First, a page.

little balls of sleet
Sunday, January 20 2019
Overnight we'd had the biggest winter storm yet of this winter season (the only other of note being the one that had happened back on November 15th). The precipitation had come in just about every variety, though much of it had been in the form of little balls of sleet that had tended to bounce around until they found a depression they couldn't roll out of. This meant that there hadn't been much accumulation on the tops of posts or even on the roof, though in the yard it was five or six inches deep. It was heavy material and there was also a crust on top. Due to the bad driving conditions, Gretchen didn't have to report for her customary Sunday shift at the bookstore in Woodstock. So we treated it like a coffee Saturday, though we only had enough coffee beans to make a single french press of half-decaf for us to share.
Gretchen had arranged it so that the housesitter during our upcoming vacation would have access to the services of the guy who has plowed out our driveway a few times through the years. Today that guy called and asked if we needed it done after last night's snowfall. There'd been a miscommunication and he'd thought our housesitter was already here. But, what the hell, the snow was heavy and hard and we needed it removed somehow, so Gretchen agreed to have it done. The trickiest part in this procedure was removing our cars from the driveway. Just getting their doors open was difficult due to the glazing of ice covering them. And then driving them out into the Dug Hill Road was a bit sketchy due to lack of visibility. I couldn't get the ice off the side windows, so I was forced to open the car doors in order to see cars weren't approaching.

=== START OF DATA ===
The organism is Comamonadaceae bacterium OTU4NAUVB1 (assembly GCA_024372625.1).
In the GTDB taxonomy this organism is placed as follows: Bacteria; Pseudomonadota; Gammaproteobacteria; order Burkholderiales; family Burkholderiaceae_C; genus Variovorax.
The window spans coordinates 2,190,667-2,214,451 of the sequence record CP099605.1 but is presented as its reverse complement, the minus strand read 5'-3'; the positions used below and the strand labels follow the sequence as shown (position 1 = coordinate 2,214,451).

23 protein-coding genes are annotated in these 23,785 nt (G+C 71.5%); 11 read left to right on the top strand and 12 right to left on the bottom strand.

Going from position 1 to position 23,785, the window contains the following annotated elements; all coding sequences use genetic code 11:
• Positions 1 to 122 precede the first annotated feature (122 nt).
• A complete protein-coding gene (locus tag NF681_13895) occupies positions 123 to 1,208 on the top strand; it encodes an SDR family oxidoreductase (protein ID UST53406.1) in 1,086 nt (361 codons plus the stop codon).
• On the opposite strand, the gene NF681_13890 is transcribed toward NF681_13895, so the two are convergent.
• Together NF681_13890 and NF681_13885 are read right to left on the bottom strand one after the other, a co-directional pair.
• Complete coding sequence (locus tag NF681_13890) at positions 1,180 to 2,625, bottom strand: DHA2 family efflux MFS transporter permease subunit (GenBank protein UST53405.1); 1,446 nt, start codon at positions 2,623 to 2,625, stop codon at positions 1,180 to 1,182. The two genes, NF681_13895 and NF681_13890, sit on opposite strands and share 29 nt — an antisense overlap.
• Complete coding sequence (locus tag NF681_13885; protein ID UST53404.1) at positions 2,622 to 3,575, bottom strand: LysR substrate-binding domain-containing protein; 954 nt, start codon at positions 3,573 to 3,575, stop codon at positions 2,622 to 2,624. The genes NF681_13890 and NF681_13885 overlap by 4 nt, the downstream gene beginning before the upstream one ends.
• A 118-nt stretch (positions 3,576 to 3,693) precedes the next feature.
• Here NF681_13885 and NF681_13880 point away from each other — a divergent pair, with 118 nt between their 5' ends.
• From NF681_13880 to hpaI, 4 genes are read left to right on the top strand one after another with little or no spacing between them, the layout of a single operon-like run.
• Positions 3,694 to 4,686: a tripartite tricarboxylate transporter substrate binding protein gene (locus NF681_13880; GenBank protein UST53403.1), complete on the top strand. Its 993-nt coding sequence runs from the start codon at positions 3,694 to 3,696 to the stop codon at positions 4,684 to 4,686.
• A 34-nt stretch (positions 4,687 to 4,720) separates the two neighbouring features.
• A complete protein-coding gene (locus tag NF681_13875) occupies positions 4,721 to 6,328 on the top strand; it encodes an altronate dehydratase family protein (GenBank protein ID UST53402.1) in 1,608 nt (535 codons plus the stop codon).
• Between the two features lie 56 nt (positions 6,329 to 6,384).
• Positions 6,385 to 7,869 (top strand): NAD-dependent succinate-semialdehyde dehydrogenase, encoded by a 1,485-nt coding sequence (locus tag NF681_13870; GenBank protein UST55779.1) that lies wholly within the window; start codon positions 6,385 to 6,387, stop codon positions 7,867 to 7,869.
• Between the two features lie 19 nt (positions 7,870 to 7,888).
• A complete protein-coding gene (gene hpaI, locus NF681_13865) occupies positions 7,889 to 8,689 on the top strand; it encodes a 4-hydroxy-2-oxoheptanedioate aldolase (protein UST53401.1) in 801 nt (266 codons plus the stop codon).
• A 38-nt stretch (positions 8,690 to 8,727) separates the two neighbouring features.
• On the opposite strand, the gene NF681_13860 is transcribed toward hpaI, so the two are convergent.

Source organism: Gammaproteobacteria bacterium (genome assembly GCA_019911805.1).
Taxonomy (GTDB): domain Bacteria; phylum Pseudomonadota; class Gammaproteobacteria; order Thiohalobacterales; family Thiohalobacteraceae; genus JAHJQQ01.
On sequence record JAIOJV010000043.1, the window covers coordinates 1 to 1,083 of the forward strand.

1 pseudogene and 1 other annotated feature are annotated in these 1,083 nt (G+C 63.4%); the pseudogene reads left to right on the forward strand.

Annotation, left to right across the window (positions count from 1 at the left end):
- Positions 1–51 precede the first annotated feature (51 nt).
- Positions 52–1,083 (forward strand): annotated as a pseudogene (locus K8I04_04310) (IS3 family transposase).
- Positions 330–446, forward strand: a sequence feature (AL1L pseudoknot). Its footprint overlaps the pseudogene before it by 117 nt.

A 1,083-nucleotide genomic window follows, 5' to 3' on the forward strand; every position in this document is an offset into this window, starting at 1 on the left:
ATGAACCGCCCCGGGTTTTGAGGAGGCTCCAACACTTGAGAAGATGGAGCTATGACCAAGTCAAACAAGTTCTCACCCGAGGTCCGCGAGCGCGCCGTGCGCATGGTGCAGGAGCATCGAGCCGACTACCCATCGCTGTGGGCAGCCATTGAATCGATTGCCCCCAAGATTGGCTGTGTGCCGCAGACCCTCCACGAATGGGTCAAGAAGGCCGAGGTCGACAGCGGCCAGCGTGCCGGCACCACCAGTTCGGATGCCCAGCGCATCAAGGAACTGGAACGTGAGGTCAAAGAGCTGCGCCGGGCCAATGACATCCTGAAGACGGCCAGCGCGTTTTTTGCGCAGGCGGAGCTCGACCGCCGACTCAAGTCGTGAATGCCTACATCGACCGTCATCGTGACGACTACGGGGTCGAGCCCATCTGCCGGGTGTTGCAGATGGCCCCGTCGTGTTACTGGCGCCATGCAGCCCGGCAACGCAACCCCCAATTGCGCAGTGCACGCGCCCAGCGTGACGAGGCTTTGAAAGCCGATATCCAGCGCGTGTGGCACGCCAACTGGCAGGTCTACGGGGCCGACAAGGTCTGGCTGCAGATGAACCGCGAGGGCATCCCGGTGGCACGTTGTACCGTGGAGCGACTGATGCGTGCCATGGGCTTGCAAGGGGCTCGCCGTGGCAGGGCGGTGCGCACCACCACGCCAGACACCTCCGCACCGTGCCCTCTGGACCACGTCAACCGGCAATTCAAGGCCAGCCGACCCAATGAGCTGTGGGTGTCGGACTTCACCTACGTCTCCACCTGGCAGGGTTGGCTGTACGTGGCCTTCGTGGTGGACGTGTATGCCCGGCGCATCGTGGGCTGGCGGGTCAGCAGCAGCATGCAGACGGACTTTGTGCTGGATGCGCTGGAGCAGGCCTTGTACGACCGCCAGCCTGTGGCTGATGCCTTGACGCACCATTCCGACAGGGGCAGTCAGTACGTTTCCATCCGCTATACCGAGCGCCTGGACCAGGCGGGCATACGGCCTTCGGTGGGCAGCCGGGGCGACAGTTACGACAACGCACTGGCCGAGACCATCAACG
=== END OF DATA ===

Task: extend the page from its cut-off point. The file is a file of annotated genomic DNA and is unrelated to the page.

Yesterday I'd been amazed by how easy it had been to get pan/tilt servos working on my EyeSpy monitoring robot. (I think my expectations on how difficult computer engineering tasks will be to complete have been made more pessimistic by my recent struggles migrating that Python app to Electron.) I already had a pan/tilt mechanism containing two servos and various hardware and an Arduino servo shield connected to the Raspberry Pi via I2C. To get the Raspberry Pi to serve a video stream from its camera and to control those servos using arrow buttons on a web page, all I had to do was follow the instructions on this handy page at Sparkfun.com. Most of the mentioned steps were already completed; all I had to do was install a couple libraries and edit /etc/rc.local. When I was done, the only thing that was wrong was that the pan and tilt servos were swapped, an easy error to correct. Today I finalized this setup using special extra-long camera ribbon cables I'd ordered. With the robot positioned on a collar tie above the woodstove, I could use the pan/tilt mechanism to look at any part of the south end of the living room I wanted to. Setting this up was so easy (and confers so many advantages) that it's doubtful I will ever get another pre-built pan/tilt IP camera. Using the example of the existing Python scripts, I can add other servo-controllable features to create an elaborate telepresence machine.
By the mid-afternoon, I was feeling unusually sleepy, as if I'd taken a bunch of diphenhydramine. So I climbed into bed and slept for something like three hours.
For dinner, I had a package of prepared Indian food from that health food store in New Paltz. The brand was Kitchens of India and the dish was Rajma Masala, the one featuring kidney beans. With a little hot sauce and blanched broccoli and eaten with middle eastern flatbread, it was excellent.
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